Born in 1980 in Ahvaz, western Iran, Gohar Dashti draws on her memories of growing up during the Iran-Iraq War (1980–88) and her experiences living and working in Iran. Much of her practice involves staging and photographing fictional tableaux to convey the pervasive impact of violence and loss on society. She gained recognition for her 2008 series Today’s Life and War, comprising scenes of a man and woman engaged in mundane activities. She returns to the landscape in her compelling series Iran, Untitled.
While pursuing graduate studies in Tehran in the early 2000s, Dashti would travel to Ahvaz every month to see her parents. As she traveled the long distance home, the vastness of the countryside provoked a paradoxical sensation of claustrophobia, as the mostly barren landscape seemed to reflect her feelings about life in Iran. For Iran, Untitled, she composed tableaux of people clustered in the middle of a nondescript site. Unlike in Today’s Life and War, props are used sparingly. The tanks, soldiers, and barbed wire are gone, and attention is drawn to the figures, their lack of interaction, and subtle differences in posture and expression. Each scene is rendered in muted tones, emphasizing the atmosphere of quiet isolation in an arid landscape. Absent any conclusive narrative or specific location details, these photographs also hint at the tension between humans’ need to form communities yet maintain a certain insularity and distance.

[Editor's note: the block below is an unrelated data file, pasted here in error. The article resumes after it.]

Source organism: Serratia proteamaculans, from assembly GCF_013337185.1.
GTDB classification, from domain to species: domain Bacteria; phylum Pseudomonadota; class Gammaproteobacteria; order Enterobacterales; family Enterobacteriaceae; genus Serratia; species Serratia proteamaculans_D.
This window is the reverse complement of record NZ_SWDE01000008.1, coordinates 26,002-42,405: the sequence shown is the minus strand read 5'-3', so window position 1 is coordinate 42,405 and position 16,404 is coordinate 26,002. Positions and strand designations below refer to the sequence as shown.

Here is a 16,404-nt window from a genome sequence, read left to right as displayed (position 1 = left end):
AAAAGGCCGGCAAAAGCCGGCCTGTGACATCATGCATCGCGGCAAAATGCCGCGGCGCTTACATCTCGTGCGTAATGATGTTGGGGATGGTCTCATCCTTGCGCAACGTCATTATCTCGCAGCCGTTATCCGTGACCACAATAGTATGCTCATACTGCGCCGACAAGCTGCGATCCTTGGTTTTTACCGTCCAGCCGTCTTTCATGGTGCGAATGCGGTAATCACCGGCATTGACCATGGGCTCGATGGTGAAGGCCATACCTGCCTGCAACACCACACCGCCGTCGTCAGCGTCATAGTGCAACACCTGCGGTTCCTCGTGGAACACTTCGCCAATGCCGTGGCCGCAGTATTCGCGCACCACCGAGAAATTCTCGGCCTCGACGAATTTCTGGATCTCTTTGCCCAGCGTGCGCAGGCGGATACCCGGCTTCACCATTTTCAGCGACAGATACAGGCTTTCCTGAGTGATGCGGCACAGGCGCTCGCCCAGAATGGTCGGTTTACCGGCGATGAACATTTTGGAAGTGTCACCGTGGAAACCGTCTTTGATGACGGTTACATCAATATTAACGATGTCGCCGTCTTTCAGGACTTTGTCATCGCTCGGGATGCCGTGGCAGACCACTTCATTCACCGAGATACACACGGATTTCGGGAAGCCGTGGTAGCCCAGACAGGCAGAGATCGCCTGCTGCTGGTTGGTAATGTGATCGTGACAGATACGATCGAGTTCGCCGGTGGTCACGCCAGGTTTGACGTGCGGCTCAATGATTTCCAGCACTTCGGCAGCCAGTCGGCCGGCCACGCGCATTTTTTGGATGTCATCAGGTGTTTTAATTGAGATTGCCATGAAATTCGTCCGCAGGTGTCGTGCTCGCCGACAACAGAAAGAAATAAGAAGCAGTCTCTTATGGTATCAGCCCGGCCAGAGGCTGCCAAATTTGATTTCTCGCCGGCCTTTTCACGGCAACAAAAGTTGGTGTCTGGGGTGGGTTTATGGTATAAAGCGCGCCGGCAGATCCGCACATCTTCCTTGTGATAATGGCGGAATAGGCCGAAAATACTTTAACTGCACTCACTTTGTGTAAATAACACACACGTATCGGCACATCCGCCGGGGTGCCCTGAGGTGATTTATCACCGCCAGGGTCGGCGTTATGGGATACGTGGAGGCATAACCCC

Untitled, from the series Iran, Untitled
Gohar Dashti (b. 1980)
Iran, 2013 (printed 2018)
Ink-jet print, pigment based on paper
80 × 120 cm
Purchase—funds provided by the Jahangir and Eleanor Amuzegar Endowment for Contemporary Iranian Art
Arthur M. Sackler Gallery S2018.4